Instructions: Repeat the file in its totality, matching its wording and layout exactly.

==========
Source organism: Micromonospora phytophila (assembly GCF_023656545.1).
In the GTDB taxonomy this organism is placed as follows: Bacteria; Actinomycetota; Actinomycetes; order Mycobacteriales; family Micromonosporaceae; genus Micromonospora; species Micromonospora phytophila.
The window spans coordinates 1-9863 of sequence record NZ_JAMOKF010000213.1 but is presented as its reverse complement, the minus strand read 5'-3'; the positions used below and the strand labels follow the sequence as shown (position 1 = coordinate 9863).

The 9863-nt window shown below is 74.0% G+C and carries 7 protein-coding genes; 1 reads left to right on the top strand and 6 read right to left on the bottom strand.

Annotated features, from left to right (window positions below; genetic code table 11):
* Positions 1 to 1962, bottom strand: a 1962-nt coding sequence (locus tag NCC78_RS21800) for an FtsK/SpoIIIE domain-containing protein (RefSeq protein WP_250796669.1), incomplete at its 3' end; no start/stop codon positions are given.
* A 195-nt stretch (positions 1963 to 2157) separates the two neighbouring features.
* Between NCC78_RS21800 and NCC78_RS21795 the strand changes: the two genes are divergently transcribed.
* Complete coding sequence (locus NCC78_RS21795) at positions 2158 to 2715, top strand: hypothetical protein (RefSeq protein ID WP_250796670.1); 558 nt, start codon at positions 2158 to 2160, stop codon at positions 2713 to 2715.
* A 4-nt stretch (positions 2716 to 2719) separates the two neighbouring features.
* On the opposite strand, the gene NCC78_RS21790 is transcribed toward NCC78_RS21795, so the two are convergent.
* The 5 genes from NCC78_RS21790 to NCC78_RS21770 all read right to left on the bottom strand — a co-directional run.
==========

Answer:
Source organism: Micromonospora phytophila (assembly GCF_023656545.1).
In the GTDB taxonomy this organism is placed as follows: Bacteria; Actinomycetota; Actinomycetes; order Mycobacteriales; family Micromonosporaceae; genus Micromonospora; species Micromonospora phytophila.
The window spans coordinates 1-9863 of sequence record NZ_JAMOKF010000213.1 but is presented as its reverse complement, the minus strand read 5'-3'; the positions used below and the strand labels follow the sequence as shown (position 1 = coordinate 9863).

The 9863-nt window shown below is 74.0% G+C and carries 7 protein-coding genes; 1 reads left to right on the top strand and 6 read right to left on the bottom strand.

Annotated features, from left to right (window positions below; genetic code table 11):
* Positions 1 to 1962, bottom strand: a 1962-nt coding sequence (locus tag NCC78_RS21800) for an FtsK/SpoIIIE domain-containing protein (RefSeq protein WP_250796669.1), incomplete at its 3' end; no start/stop codon positions are given.
* A 195-nt stretch (positions 1963 to 2157) separates the two neighbouring features.
* Between NCC78_RS21800 and NCC78_RS21795 the strand changes: the two genes are divergently transcribed.
* Complete coding sequence (locus NCC78_RS21795) at positions 2158 to 2715, top strand: hypothetical protein (RefSeq protein ID WP_250796670.1); 558 nt, start codon at positions 2158 to 2160, stop codon at positions 2713 to 2715.
* A 4-nt stretch (positions 2716 to 2719) separates the two neighbouring features.
* On the opposite strand, the gene NCC78_RS21790 is transcribed toward NCC78_RS21795, so the two are convergent.
* The 5 genes from NCC78_RS21790 to NCC78_RS21770 all read right to left on the bottom strand — a co-directional run.